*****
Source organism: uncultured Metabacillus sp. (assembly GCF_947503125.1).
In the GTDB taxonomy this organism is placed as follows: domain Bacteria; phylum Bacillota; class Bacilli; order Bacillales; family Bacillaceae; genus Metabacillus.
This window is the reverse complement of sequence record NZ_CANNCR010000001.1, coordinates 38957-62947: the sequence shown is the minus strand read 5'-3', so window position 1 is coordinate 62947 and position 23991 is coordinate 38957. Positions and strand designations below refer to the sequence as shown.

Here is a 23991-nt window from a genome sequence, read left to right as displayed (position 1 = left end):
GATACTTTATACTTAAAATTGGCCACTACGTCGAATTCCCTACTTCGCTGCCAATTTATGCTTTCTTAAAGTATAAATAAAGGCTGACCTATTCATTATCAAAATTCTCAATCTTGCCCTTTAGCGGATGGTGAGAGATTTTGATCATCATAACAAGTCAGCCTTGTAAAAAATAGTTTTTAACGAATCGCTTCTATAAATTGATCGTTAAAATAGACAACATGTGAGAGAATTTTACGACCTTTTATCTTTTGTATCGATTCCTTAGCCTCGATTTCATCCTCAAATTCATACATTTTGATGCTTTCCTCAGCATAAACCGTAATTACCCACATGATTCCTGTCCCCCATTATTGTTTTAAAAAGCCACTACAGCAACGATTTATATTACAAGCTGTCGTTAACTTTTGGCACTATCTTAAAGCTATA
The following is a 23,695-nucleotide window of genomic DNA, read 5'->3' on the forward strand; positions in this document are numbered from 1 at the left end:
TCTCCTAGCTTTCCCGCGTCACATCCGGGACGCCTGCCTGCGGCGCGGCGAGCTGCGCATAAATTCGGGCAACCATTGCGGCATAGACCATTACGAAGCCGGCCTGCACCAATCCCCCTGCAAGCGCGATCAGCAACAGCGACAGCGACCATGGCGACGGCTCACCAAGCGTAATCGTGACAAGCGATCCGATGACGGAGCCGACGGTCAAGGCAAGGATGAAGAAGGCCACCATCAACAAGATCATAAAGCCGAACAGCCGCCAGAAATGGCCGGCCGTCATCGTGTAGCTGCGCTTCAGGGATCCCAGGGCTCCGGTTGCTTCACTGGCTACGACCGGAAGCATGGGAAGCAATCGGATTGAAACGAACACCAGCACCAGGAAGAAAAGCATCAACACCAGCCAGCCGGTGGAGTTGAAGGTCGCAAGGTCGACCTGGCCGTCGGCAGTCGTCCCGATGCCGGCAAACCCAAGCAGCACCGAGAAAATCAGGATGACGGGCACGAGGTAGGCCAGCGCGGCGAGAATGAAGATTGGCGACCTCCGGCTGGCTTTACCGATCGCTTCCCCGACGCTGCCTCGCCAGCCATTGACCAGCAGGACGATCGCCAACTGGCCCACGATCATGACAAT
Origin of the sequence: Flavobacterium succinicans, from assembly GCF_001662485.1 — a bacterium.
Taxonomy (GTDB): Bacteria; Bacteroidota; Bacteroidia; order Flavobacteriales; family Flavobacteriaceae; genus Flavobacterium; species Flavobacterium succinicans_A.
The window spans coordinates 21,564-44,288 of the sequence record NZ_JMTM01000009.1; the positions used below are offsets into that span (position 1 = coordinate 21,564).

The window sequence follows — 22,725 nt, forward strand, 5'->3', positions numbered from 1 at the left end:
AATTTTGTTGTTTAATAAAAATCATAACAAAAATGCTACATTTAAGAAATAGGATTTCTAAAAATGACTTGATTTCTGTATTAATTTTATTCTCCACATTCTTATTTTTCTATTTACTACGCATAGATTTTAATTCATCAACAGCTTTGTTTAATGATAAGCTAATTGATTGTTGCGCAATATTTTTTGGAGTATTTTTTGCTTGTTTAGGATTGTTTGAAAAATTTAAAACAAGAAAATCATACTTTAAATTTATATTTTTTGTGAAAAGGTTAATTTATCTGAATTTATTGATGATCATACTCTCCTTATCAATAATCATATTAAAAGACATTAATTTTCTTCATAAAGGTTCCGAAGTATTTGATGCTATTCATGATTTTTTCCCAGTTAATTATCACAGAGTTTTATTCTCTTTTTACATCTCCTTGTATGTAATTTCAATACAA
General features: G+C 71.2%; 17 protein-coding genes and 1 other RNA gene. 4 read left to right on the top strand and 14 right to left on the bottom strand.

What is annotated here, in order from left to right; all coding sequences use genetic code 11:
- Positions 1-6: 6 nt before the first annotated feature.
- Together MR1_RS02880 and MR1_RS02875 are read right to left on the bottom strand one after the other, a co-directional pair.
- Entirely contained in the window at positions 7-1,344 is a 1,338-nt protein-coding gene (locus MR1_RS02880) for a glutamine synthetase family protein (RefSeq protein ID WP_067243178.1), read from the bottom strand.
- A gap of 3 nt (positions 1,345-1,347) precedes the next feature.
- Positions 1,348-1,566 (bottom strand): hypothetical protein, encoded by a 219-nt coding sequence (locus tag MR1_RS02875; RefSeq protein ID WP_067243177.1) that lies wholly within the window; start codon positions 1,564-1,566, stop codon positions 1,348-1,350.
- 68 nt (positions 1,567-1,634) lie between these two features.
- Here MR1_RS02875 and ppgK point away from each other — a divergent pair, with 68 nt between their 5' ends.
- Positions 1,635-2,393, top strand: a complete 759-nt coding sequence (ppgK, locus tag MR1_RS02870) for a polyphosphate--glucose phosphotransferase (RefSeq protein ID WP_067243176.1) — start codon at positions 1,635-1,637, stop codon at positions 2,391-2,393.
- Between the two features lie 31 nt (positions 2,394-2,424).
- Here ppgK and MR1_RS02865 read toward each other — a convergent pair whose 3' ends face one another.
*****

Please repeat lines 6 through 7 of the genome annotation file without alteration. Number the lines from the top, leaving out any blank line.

The following is a 23,695-nucleotide window of genomic DNA, read 5'->3' on the forward strand; positions in this document are numbered from 1 at the left end:
TCTCCTAGCTTTCCCGCGTCACATCCGGGACGCCTGCCTGCGGCGCGGCGAGCTGCGCATAAATTCGGGCAACCATTGCGGCATAGACCATTACGAAGCCGGCCTGCACCAATCCCCCTGCAAGCGCGATCAGCAACAGCGACAGCGACCATGGCGACGGCTCACCAAGCGTAATCGTGACAAGCGATCCGATGACGGAGCCGACGGTCAAGGCAAGGATGAAGAAGGCCACCATCAACAAGATCATAAAGCCGAACAGCCGCCAGAAATGGCCGGCCGTCATCGTGTAGCTGCGCTTCAGGGATCCCAGGGCTCCGGTTGCTTCACTGGCTACGACCGGAAGCATGGGAAGCAATCGGATTGAAACGAACACCAGCACCAGGAAGAAAAGCATCAACACCAGCCAGCCGGTGGAGTTGAAGGTCGCAAGGTCGACCTGGCCGTCGGCAGTCGTCCCGATGCCGGCAAACCCAAGCAGCACCGAGAAAATCAGGATGACGGGCACGAGGTAGGCCAGCGCGGCGAGAATGAAGATTGGCGACCTCCGGCTGGCTTTACCGATCGCTTCCCCGACGCTGCCTCGCCAGCCATTGACCAGCAGGACGATCGCCAACTGGCCCACGATCATGACAAT